Everything you need to know about Ford v Ferrari is right there in the title. This crowd-pleasing and well-made movie about the Ford racing team’s quest to win the 24-hour Le Mans race follows just about every predictable beat you can imagine in a sports movie. But what sets it apart is the magnetic star presences of Matt Damon as Carroll Shelby, the only previous American winner of Le Mans who manages the racing team, and Christian Bale as Ken Miles, his cocksure star driver. In an age where IPs increasingly dominate the strategies of major studios, Ford v Ferrari is a welcome reminder that star power still matters.
The “v” in the title is indicative of the movie’s entire tone as it is basically a series of adversarial relationships between alpha males trying to assert their authority over the other. At the top of it all is Henry Ford II (Tracy Letts), who finds himself humiliated when Enzo Ferrari (Remo Girone) not only spurns Ford’s proposed buyout of the bankrupt Ferrari but uses Ford as leverage for Fiat to come in to rescue Ferrari. For good measure Ferrari insults the mediocre nature of Ford cars and the intelligence of Ford II himself. In revenge and retaliation, Ford vows to build a car and racing team that will beat Ferrari at Le Mans, where Ferrari has dominated for years.
And so it falls upon retired racing legend Carroll Shelby (Damon) to manufacture a win for Ford in this corporate pissing-contest. With Ken Miles (Bale) as his test driver and a team of sports car engineers in tow, that is exactly what Shelby sets out to do. This is without a doubt the best segment of the movie as there is something highly satisfying in seeing experts doing their job competently. The task of building a machine capable not only of competing with Ferrari’s speed but also being able to last the grueling 24-hour race is a complex and daunting problem. It is thrilling simply to see Shelby, Miles, and company tackle that problem with intelligence, ingenuity, and bravery.
It is a shame then that the movie feels it needs to give us cartoonish villains to root against in order to maintain the tension. In just about every corner there are two-dimensional villain lurking around the corner who are only a level or two above twirling their mustaches ominously as they try and stop our protagonists from succeeding. The central conflict between Ford and Ferrari bears all the nuance of a cold war action movie: The Americans are depicted as scrappy underdogs looking to bring a revolution, their Italian counterparts are sneering and overconfident favorites who seemingly feel personally insulted to be breathing the same air as their Stateside competitors. Even within Ford itself, there is a conflict between the passionate racers of Shelby and Miles who do it for “love of the sport” and the corporate hacks (led by a scheming Josh Lucas who is just short of a mustache to twirl) who seem to care more about the company’s image than winning. The end result is a movie that has no problem getting the viewer invested in our heroes, but by employing the cheapest methods to do so.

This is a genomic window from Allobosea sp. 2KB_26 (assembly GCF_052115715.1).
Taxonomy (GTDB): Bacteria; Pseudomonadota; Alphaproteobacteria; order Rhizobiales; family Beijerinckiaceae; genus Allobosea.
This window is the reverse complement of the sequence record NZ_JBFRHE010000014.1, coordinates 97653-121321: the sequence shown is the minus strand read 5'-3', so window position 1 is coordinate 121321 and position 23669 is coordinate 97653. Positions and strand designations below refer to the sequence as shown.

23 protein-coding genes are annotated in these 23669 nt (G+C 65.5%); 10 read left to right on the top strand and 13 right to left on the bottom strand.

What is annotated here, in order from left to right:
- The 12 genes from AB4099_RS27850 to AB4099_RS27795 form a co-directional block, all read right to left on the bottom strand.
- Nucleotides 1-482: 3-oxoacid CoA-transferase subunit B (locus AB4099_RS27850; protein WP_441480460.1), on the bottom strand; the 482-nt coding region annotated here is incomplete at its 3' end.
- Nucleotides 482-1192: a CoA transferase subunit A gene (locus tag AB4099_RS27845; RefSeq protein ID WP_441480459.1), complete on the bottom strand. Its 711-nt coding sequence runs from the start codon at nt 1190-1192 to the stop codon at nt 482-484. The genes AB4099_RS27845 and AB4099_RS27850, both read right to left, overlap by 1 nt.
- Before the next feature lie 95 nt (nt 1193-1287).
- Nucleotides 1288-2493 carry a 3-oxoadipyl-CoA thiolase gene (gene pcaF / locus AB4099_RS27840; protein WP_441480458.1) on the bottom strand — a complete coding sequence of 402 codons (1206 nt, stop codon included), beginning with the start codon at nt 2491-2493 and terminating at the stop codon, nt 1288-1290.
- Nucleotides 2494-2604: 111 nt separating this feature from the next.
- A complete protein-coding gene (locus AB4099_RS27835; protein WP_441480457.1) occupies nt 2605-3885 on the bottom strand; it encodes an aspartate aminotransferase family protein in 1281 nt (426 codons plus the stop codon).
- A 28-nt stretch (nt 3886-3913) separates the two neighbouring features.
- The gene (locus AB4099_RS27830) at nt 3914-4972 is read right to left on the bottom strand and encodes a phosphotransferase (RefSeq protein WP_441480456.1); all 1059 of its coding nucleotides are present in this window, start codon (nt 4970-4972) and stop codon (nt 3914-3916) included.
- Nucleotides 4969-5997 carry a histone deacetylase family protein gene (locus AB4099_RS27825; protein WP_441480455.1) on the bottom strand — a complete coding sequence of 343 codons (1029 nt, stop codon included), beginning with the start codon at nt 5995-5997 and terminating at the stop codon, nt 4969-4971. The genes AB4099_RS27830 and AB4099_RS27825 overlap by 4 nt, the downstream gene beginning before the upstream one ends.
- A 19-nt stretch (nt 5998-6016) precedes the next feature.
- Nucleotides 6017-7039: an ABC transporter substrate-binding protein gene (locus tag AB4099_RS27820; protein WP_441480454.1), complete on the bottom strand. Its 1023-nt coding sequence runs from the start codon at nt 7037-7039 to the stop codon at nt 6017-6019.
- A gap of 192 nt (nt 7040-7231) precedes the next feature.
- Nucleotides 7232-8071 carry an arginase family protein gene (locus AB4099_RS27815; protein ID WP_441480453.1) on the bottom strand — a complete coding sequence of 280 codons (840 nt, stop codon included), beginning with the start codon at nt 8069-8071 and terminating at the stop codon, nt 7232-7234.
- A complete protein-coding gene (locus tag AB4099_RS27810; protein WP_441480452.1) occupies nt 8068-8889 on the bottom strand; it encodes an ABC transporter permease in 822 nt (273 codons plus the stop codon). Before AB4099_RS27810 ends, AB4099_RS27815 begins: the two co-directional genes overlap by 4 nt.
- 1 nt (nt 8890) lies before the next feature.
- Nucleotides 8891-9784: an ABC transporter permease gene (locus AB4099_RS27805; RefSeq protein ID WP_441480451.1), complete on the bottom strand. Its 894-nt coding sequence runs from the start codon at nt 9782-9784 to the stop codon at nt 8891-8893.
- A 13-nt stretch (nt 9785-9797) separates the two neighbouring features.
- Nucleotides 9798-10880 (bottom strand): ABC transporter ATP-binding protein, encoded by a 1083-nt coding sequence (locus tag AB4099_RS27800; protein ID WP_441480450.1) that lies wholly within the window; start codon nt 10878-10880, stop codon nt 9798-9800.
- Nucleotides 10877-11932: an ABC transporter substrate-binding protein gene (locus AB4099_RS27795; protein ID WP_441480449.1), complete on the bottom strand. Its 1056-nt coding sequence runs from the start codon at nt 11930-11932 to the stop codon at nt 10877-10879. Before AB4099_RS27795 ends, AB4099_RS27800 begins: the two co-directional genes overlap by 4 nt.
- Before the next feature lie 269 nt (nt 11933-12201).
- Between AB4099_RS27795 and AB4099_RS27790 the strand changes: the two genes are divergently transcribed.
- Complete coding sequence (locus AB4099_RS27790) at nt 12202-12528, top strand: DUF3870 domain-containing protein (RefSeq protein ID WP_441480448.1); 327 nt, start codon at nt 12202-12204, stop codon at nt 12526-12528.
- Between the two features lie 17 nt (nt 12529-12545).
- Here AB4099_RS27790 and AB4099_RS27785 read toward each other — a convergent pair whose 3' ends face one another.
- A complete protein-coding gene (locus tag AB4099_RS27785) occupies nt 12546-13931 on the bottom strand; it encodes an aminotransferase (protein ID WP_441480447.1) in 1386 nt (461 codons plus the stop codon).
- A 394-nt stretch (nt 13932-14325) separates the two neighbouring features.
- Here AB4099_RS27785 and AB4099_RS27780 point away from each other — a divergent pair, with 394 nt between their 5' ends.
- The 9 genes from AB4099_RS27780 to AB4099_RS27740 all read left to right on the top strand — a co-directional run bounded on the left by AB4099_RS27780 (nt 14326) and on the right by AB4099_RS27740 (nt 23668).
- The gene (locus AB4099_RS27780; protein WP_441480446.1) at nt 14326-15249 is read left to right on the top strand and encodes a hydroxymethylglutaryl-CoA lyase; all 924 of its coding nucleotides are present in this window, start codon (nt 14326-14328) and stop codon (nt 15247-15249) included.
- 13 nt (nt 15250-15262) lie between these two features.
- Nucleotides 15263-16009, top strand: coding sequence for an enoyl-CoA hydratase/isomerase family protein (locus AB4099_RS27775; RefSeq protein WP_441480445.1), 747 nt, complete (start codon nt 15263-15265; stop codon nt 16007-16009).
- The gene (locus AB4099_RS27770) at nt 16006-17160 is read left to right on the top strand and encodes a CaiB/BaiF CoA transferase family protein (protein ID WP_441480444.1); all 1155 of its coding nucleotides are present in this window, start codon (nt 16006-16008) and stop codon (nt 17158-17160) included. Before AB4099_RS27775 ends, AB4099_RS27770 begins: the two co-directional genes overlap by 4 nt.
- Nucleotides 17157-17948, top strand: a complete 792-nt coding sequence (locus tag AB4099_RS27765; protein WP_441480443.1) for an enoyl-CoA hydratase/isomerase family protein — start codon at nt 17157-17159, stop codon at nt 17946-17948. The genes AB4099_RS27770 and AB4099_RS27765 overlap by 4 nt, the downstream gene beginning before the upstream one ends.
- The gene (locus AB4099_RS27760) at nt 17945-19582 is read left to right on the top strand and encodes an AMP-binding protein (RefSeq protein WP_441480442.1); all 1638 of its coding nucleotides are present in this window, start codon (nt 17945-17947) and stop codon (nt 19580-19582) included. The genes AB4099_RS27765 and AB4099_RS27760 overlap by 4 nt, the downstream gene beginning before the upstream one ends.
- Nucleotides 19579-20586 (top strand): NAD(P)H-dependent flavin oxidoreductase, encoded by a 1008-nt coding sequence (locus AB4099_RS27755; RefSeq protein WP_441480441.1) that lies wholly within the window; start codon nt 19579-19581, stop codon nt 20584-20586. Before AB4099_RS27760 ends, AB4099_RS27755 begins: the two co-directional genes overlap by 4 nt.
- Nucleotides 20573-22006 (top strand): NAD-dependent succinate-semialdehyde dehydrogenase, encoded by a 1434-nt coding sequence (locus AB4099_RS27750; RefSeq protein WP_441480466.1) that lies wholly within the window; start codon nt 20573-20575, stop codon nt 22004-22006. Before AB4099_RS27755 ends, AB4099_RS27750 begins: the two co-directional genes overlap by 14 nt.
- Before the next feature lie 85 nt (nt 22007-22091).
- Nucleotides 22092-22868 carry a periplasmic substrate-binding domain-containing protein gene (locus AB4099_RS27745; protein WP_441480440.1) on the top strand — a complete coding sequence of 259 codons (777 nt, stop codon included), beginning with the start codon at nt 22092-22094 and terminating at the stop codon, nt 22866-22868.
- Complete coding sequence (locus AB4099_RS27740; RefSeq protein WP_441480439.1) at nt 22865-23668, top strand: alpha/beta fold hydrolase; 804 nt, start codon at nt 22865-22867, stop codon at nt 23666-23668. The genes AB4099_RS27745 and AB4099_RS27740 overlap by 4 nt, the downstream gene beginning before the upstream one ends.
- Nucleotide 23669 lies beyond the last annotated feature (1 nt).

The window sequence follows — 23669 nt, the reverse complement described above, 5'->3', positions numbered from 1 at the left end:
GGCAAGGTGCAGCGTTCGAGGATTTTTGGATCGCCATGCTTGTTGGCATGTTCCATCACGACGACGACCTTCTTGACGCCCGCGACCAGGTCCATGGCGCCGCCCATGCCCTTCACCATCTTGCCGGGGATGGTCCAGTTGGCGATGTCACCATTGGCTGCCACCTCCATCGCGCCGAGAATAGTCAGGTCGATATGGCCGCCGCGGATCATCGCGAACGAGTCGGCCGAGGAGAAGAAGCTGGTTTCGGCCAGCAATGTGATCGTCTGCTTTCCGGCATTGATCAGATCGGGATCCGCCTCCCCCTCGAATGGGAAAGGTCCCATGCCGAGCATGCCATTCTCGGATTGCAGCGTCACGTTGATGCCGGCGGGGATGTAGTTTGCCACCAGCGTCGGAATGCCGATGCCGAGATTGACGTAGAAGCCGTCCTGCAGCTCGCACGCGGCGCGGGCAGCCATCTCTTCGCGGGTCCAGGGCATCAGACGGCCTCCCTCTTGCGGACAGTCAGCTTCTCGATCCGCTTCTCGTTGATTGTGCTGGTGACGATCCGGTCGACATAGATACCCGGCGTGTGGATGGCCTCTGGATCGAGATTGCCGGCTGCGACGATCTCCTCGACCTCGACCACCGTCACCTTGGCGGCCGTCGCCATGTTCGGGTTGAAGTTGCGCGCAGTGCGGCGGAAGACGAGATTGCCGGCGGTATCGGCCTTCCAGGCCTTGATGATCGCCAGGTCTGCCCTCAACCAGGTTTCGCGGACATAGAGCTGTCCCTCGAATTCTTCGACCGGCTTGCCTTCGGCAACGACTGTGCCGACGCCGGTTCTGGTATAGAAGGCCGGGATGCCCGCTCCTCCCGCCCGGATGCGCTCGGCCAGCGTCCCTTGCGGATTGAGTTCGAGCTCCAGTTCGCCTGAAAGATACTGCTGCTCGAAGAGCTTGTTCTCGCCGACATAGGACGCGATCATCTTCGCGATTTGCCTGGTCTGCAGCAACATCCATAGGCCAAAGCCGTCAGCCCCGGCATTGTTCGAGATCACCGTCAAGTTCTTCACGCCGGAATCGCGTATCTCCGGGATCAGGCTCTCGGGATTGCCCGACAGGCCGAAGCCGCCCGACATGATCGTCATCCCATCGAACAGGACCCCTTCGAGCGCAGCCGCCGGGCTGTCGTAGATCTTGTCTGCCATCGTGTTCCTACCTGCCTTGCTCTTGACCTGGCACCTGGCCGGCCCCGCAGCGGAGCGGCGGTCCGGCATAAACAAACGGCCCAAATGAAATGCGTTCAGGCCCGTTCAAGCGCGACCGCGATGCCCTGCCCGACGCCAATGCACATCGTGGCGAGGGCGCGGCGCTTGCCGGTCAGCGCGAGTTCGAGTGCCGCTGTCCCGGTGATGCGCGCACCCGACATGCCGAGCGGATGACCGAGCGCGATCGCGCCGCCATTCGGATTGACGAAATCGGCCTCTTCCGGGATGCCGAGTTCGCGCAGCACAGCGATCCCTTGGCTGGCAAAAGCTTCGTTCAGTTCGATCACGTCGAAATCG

The assured performances by Damon and Bale show that this artificial ratcheting up of tension is entirely unnecessary. Damon seamlessly slips into his casual charisma as Shelby, his smile only betraying the slightest bit of pain as his heart condition keeps him from being behind the wheel himself. And Bale meanwhile brings a quiet intensity and abrasiveness to his role as Miles, his raw competitiveness and cocksureness bubbling closer to the surface. The two bring out the best in each other, whether in working together to crush their opposition or when they clash against each other. Damon and Bale are so charismatic in their roles that there is a noticeable vacuum when either one isn’t onscreen.
Of the rest of the cast, only Caitriona Balfe as Mollie Miles manages to bring some nuance and female energy to this male-centric movie. She is still stuck in the thankless role of being a mere plot device as Miles’ wife, but she manages to avoid most of the cliches of that role most impressively in being a foil and important counter-viewpoint to her husband without being turned into an oppositional nag. The rest of the cast however suffers from the dual problems of being nothing more than cardboard cutouts of characters while simultaneously being in too much of the movie.
These flaws are minor in the larger scheme because Ford v Ferrari gets the fundamentals right in that it perfectly casts its leads (which we have already discussed) and it absolutely nails its racing sequences. The movie literally shifts into a larger gear anytime Shelby or Miles gets behind the wheel. The Le Mans race, the centerpiece of the movie, certainly lives up to the hype and manages to remain thrilling throughout its significant runtime. Ford v Ferrari certainly breaks no new ground and offers very few narrative surprises but it is also as good as advertised; a competently-made crowd-pleasing movie not based on any existing or aspiration cinematic universes that serves as a showcase for its stars to shine. There used to be a time when movies like this dominated our cineplexes; hopefully Ford v Ferrari‘s financial success inspires more such movies to follow in its wake.
Runtime: 2 hours 32 minutes
Directed by James Mangold
Written by Jez Butterworth, John-Henry Butterworth, Jason Keller
Starring Matt Damon, Christian Bale, Jon Bernthal, Caitriona Balfe, Josh Lucas, Noah Jupe, Tracy Letts, Remo Girone, Ray McKinnon
3 thoughts on “Ford V Ferrari (Big Screen Review)”
Saw the movie yesterday. And it was certainly entertaining. I am sure they did a bit of adlibbing , however. I go to a movie when it is a subject I love and I watch it for the entertainment value. I never expect it to be 100% historically correct. This was just a great movie about some American greats.
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